Dave: Sure, all were good talks. Great technical content for a really technical crowd. I mean, is 15ms response time fast or slow? But in the end conference performance is all about the swag, and Expero had the best with their “Graph is the New Bacon” T-shirts.

Ted: Depends on the SLAs.

Dave: What?

Ted: If 15ms is fast or slow? It depends on the SLAs.

Dave: Right. In our day jobs. But at a conference it doesn’t matter. What matters is the swag, and not only do those Expero shirts look good, but they fit great and man are they soft. But I’ve got more pressing problems to deal with.

Ted: Like what?

Dave: I’ve got a team of developers that needs to get started with Gremlin ASAP. Waiting for Perryman’s next training in Seattle is a no-go, not to mention that I don’t have the travel budget to take 5 staff across the country for the next Intro to Gremlin training.

Ted: Why don’t you take it online?

Dave: Expero can’t offer online training. They are a boutique software design and development shop.

Ted: But they do!

Dave: They do?

Ted: Yes, in just a couple of weeks: Introduction to Apache TinkerPop & Gremlin Query Language on July 21, from 10am to 2pm CDT, actually.

Dave: Wow, kid. That just might be the ticket I need. I thought I was going to have to write it myself. It isn’t like there’s an O’Reilly TinkerPop Gremlin book, or a Gremlin in 24 Hours book.

Ted: I think I heard Marko’s going to write a book.

Dave: If Marko wrote it, it would probably be some fictional narrative using his TinkerPop characters like Gremlin, Rexster and Pipes to discuss and illustrate the finer points of graph theory. And he’d write it while he sailed with his partner from Miami to Alaska by way of the Pacific rim. And then he’d go back to New Mexico and do TinkerPop 4 with Akka and Graph Actors, implementing the core graph engine as a virtual machine.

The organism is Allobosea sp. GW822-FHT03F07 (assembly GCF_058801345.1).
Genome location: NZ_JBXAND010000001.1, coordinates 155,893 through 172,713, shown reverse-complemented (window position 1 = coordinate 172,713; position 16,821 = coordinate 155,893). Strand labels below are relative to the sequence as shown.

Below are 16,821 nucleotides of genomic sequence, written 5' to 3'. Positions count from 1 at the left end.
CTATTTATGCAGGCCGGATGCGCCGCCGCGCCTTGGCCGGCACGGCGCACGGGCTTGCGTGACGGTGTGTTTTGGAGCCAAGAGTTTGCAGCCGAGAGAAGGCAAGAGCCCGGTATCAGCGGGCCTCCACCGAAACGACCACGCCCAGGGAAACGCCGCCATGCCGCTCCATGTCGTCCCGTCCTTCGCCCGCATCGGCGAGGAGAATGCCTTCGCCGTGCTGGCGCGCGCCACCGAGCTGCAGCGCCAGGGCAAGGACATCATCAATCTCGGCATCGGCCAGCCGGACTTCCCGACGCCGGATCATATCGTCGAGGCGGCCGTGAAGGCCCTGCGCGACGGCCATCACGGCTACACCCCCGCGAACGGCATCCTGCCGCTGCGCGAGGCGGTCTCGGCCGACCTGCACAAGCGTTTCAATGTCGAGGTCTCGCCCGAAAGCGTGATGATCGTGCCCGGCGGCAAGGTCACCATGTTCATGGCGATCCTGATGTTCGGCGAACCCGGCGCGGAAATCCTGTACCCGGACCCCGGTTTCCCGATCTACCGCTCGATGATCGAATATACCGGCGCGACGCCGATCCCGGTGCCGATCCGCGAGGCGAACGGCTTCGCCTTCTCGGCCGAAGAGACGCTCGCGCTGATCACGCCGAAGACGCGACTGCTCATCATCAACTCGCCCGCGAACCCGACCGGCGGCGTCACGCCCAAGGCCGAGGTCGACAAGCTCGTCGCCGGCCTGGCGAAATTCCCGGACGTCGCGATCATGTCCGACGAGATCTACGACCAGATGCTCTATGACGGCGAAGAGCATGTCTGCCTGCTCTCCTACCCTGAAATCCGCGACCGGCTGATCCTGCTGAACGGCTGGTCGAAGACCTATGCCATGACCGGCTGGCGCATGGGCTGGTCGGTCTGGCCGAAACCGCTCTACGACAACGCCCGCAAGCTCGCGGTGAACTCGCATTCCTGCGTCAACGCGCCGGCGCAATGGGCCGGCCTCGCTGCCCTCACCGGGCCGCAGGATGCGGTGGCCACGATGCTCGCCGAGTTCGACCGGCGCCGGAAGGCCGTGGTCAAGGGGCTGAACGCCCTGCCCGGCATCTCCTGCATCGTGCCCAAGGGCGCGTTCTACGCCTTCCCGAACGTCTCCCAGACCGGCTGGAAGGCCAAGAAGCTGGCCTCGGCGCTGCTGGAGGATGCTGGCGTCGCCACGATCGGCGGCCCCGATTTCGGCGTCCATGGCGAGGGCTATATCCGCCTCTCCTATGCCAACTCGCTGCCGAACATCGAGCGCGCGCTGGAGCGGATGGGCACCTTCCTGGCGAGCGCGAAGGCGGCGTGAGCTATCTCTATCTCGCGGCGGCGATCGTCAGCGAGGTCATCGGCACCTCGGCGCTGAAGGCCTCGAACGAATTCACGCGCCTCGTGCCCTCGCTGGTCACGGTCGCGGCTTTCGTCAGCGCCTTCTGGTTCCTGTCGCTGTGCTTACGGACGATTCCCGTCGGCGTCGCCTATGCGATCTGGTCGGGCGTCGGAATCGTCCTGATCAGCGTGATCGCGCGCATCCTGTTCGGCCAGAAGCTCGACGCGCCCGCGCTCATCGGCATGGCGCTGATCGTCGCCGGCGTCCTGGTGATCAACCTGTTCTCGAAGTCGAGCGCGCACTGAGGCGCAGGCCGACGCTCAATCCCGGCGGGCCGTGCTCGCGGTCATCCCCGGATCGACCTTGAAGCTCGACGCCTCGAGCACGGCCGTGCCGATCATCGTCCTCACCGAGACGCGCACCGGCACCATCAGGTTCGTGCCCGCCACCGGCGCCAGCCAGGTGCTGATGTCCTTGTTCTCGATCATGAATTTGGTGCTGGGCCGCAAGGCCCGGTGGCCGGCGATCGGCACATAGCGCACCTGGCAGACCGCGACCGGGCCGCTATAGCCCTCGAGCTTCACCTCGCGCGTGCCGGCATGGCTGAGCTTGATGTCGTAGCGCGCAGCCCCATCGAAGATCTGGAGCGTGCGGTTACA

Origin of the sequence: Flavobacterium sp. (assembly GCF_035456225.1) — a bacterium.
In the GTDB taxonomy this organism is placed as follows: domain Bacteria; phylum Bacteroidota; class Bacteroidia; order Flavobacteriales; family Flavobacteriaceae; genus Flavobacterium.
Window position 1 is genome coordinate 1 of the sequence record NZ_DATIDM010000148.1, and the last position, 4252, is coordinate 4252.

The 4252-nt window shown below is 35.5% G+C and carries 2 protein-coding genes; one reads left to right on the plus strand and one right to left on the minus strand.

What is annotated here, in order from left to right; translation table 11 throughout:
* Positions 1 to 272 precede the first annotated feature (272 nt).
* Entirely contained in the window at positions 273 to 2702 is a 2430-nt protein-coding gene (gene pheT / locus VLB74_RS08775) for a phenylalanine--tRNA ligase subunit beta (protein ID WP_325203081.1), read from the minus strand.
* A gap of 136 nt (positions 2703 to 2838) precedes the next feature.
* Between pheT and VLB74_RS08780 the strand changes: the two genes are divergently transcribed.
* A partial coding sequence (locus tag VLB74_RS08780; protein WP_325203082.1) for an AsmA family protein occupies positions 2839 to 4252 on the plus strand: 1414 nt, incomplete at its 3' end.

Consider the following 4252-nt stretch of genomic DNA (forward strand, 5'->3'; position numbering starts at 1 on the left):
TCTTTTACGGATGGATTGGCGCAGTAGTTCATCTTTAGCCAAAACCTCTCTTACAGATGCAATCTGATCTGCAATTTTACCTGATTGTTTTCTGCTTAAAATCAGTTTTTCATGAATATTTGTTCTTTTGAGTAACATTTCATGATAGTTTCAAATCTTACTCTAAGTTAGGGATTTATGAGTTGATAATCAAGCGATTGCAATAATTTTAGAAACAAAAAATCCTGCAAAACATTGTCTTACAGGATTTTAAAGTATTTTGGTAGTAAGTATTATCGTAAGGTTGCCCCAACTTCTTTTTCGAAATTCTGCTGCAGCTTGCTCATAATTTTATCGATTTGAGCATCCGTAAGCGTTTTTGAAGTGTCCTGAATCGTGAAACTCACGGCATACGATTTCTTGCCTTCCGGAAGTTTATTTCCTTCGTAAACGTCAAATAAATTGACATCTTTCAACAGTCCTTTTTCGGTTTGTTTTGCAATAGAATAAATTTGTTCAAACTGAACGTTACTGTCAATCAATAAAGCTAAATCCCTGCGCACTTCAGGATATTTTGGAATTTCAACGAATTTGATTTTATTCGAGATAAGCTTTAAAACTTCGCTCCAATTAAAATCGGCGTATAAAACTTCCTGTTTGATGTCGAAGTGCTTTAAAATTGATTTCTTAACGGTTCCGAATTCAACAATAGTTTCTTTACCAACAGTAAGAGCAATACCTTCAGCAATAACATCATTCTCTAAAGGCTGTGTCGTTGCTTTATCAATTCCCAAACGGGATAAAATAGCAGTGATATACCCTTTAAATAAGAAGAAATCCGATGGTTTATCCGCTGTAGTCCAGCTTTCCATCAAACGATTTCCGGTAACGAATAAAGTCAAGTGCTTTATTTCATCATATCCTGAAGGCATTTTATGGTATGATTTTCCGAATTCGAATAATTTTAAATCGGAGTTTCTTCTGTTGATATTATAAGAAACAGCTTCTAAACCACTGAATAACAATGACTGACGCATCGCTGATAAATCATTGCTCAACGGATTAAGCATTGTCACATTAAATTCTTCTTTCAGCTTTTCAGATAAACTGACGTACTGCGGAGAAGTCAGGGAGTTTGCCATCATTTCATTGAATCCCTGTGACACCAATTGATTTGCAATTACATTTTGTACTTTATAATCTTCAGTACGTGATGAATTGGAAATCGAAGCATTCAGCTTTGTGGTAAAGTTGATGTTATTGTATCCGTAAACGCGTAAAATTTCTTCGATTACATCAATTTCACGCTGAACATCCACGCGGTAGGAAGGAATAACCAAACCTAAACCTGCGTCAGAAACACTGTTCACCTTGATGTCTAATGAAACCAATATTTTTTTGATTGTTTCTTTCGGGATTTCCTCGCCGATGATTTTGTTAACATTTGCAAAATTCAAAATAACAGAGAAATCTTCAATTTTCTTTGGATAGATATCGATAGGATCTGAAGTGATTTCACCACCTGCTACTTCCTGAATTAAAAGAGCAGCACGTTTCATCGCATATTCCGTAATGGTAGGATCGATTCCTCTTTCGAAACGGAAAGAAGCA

Ted: OMG. That would be AWESOME!!!!!

Dave: Fanboi much?

Ted: (Still basking in the wonder of Graph Actors and virtual machines) What? (Composing himself) Do you think I could get Marko to sign my copy of his book?

Dave: Sure, there’s only going to be a dozen sold. It will be the first book to skip the first run and go straight to Dover reprint. But leaving graph fantasy land behind, I’m going to go to Expero’s site and register for some online training.

So, Mr. Disembodied-editor-dude, how’s that look?

(Editor glances over his shoulder at Ashley from Marketing who’s glaring at him and tapping her foot impatiently, wanting to publish now.) Well, um, you did recap parts of GraphDay SF. And you got in the bit about the online Gremlin training coming up. So… I guess we can run with this. Not like I have many options. Are you sure you can say all of this speculative nonsense about Marko?

Awesome! And Marko just emailed me: Actually, he wants it to go directly to Penguin Classics. Black bottom cover with some 18th-century painting of cavalry, canons, and muskets going at it. I guess nothing says graph theory like young men wasting their potential and enacting carnage as envisioned by an 18th-century Realist.

OK. Let’s publish it.